The pilot project that Fitzpatrick is on will become an official therapeutic riding training programme open to new students in October.
There are also some students on work placements at Festina Lente. Sarah Ginty, a second-year social studies student at Galway-Mayo Institute of Technology, is one such student. “I’m interested in learning about body language with horses and I hope to learn about therapeutic riding for people with disabilities. I have a hearing disability myself and I’d like to work with people with autism and Down syndrome,” she says.
Festina Lente also runs what’s called a supported helper programme in which young people work with the horses alongside staff (see panel).
“We also use equine-assisted learning as a management development programme in the corporate sector and we run camps for children and more recently mothers and daughters,” says Carey.
“Our business is people and by working with and understanding horses, we can understand the challenges people face. Horses are a great mediator for children with difficulties. The horse doesn’t give a toss whether they are in or out of school, overweight or underweight. The children are accepted as they are and they get on with the practical work around horses with a sense of achievement about everything they do.”
Meanwhile, the gardeners are at work pruning roses, growing bulbs for the shop and germinating sweet peas for a forthcoming flower show. Horticulturist Bobby Smith has been working here for about six months now. “It takes a bit of getting used to, working with people with learning disabilities. You need to have a lot of patience but when you realise what people are good at, you can get them going on the right jobs,” he says.
'Here he listens to the staff and does what he is told'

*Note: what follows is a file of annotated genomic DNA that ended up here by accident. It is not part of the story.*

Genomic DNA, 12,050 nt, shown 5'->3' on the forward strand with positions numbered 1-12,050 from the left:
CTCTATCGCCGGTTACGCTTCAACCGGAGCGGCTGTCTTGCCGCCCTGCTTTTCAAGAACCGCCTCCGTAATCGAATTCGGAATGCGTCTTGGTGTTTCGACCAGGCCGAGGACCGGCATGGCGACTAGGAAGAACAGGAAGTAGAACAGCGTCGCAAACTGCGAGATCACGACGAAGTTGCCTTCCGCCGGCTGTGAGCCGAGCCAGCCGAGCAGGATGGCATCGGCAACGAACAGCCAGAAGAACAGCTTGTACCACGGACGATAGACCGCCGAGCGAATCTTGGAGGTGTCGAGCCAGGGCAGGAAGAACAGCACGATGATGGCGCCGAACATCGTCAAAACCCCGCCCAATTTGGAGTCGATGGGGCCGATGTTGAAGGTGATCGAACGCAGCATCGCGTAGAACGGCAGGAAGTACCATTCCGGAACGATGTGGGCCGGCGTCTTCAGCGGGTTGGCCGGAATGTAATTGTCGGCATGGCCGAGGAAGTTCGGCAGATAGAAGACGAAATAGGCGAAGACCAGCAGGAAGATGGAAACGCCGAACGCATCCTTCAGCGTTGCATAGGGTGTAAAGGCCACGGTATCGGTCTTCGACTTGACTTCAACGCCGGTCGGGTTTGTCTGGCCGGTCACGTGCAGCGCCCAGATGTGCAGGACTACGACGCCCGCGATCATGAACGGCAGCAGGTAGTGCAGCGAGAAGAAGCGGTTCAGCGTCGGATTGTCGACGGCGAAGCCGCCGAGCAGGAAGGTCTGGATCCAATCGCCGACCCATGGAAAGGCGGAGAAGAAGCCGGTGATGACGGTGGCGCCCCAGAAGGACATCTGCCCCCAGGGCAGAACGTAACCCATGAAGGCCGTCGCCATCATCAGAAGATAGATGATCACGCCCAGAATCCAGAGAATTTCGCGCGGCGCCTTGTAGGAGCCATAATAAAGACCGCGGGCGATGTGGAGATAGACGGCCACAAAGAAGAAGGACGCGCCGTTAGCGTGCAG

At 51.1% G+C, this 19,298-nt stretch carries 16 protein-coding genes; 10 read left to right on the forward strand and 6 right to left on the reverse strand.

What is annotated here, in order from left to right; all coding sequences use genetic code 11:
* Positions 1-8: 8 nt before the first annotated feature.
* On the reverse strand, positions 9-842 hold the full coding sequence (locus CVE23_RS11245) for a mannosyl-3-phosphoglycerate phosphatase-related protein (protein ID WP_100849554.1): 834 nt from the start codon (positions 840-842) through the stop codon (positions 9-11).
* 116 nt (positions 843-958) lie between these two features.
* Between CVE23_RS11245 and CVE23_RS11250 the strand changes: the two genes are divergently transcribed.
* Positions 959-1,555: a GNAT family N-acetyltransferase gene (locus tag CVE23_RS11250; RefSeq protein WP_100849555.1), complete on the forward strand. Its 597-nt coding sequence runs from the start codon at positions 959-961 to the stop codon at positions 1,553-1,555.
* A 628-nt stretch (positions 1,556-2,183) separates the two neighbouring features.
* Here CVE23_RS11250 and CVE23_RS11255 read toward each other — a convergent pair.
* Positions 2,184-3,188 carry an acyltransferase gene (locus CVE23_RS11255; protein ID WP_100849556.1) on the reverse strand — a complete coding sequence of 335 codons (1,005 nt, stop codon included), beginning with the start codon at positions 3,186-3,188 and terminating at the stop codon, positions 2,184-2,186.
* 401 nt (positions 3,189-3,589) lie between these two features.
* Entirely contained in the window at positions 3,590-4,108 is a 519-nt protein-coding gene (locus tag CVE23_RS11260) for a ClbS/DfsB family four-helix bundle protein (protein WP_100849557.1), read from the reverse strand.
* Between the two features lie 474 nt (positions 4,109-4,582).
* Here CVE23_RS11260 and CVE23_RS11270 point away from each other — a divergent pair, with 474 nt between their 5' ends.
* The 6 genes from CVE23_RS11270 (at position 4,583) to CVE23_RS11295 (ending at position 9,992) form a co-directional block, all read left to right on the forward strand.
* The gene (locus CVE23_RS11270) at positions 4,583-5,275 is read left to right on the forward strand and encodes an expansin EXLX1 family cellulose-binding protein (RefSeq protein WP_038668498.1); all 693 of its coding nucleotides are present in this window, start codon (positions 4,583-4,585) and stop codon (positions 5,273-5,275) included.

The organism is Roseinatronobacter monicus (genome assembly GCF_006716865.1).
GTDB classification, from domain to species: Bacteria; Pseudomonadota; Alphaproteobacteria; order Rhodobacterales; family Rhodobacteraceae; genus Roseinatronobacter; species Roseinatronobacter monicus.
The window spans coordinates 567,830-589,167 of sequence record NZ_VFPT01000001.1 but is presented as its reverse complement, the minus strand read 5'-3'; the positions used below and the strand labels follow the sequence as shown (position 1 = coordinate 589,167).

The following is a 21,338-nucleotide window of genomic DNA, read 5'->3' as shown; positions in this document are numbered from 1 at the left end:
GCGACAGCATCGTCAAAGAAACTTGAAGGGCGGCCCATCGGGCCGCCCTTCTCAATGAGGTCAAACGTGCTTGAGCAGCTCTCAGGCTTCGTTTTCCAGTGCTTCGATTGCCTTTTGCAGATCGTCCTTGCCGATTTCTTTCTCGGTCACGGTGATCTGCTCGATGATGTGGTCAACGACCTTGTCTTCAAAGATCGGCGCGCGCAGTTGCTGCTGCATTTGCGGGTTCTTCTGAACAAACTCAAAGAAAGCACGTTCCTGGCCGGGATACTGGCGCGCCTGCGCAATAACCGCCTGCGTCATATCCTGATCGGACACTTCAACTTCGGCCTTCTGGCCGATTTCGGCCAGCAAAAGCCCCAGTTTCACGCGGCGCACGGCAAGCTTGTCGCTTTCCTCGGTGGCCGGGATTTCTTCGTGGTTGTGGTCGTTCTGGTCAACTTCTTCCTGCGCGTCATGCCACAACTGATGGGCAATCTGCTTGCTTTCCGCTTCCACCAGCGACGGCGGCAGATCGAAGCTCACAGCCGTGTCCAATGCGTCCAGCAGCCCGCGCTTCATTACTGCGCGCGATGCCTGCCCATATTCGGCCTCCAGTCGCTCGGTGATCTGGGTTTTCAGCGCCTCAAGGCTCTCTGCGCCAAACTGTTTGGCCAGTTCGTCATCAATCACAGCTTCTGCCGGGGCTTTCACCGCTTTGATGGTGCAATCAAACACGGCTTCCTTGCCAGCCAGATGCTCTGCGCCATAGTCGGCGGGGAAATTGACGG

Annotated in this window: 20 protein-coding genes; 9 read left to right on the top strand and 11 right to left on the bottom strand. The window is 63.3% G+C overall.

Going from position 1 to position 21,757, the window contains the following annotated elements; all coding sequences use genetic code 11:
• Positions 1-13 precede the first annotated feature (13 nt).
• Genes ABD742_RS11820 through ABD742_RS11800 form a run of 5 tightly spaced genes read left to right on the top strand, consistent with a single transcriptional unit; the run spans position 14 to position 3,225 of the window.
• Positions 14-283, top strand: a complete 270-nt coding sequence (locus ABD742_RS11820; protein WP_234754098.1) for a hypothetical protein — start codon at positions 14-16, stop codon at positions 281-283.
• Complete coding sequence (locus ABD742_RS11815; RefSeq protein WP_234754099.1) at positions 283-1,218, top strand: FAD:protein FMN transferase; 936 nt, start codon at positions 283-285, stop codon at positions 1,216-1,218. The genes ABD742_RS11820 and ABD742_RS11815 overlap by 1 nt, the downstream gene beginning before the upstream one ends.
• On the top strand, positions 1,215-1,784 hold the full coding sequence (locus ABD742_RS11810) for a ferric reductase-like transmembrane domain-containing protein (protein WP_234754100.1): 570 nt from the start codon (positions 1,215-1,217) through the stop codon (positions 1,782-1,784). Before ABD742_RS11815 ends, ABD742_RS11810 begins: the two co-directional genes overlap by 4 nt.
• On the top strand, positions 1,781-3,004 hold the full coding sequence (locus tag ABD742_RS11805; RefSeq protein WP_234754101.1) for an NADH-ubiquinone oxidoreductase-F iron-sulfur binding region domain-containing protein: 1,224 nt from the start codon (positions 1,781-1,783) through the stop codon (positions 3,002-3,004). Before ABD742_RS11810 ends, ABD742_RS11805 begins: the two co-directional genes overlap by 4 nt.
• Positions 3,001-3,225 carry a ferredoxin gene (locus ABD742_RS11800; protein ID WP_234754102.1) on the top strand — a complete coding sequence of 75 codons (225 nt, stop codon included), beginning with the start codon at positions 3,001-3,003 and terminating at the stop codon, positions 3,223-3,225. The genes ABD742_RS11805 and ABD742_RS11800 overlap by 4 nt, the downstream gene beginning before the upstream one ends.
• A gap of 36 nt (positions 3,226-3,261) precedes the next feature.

Adam Farrelly (6) walks into the stable yards, dressed in dark blue waterproof gear and matching Spider-Man wellies, with a big smile on his face. He’s all set to go, ready to spend the morning “at work” in Festina Lente. “He calls it his job,” says his mother, Lisa Farrelly, whose relief at having found a safe, happy environment within which Adam can spend time is palpable.
Less than two years ago, riding lessons at Festina Lente were prescribed for Adam, who was diagnosed with ADHD and behavioural problems. Since then, he has been coming here every chance he gets – during the Christmas, Easter and summer holidays and soon on Saturdays for the supported helper programme.
Today, his tasks for the morning include grooming Prince. The gentle, dark brown pony stands calmly while Adam brushes him with big circular strokes, removing dust and excess hair from the pony’s back. Next, he leads Prince out of the yard, up the hill to the sensory trail, chatting to Leda Connaughton, his support worker, all the way. Other jobs include mucking out the stables, sweeping the yard, making hay nets and hard feeds for the horses, and bringing the horses back down from the field.
“I gave up work two years ago because my Ma found it too much looking after Adam. If he doesn’t want to do something he starts hitting out and throwing things, but here he listens to the staff and does what he is told,” says Lisa.
Being outdoors in an open space seems to be a key part of Adam’s enjoyment of working at Festina Lente. “Walk on, Prince,” he instructs the pony as he guides him through the water, over the stones, up over a small wooden bridge and back down through the fields to the stable yard.